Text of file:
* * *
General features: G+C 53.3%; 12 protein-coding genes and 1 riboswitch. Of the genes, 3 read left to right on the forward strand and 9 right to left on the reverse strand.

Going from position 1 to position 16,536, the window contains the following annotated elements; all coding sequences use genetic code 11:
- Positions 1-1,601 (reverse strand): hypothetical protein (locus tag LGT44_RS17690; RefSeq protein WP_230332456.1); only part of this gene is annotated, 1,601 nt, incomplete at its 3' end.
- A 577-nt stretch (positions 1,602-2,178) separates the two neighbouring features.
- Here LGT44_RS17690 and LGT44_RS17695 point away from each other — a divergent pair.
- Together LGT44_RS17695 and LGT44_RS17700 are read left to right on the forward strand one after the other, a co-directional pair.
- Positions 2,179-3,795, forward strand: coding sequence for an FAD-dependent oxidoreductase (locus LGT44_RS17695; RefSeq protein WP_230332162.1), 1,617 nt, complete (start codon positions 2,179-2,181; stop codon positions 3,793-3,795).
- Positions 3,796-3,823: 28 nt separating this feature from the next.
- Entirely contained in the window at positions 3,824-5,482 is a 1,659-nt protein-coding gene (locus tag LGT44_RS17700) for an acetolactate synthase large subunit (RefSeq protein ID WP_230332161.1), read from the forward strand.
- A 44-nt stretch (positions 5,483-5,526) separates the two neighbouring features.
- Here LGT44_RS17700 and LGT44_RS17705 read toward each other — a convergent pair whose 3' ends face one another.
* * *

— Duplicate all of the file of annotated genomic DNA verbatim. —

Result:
General features: G+C 53.3%; 12 protein-coding genes and 1 riboswitch. Of the genes, 3 read left to right on the forward strand and 9 right to left on the reverse strand.

Going from position 1 to position 16,536, the window contains the following annotated elements; all coding sequences use genetic code 11:
- Positions 1-1,601 (reverse strand): hypothetical protein (locus tag LGT44_RS17690; RefSeq protein WP_230332456.1); only part of this gene is annotated, 1,601 nt, incomplete at its 3' end.
- A 577-nt stretch (positions 1,602-2,178) separates the two neighbouring features.
- Here LGT44_RS17690 and LGT44_RS17695 point away from each other — a divergent pair.
- Together LGT44_RS17695 and LGT44_RS17700 are read left to right on the forward strand one after the other, a co-directional pair.
- Positions 2,179-3,795, forward strand: coding sequence for an FAD-dependent oxidoreductase (locus LGT44_RS17695; RefSeq protein WP_230332162.1), 1,617 nt, complete (start codon positions 2,179-2,181; stop codon positions 3,793-3,795).
- Positions 3,796-3,823: 28 nt separating this feature from the next.
- Entirely contained in the window at positions 3,824-5,482 is a 1,659-nt protein-coding gene (locus tag LGT44_RS17700) for an acetolactate synthase large subunit (RefSeq protein ID WP_230332161.1), read from the forward strand.
- A 44-nt stretch (positions 5,483-5,526) separates the two neighbouring features.
- Here LGT44_RS17700 and LGT44_RS17705 read toward each other — a convergent pair whose 3' ends face one another.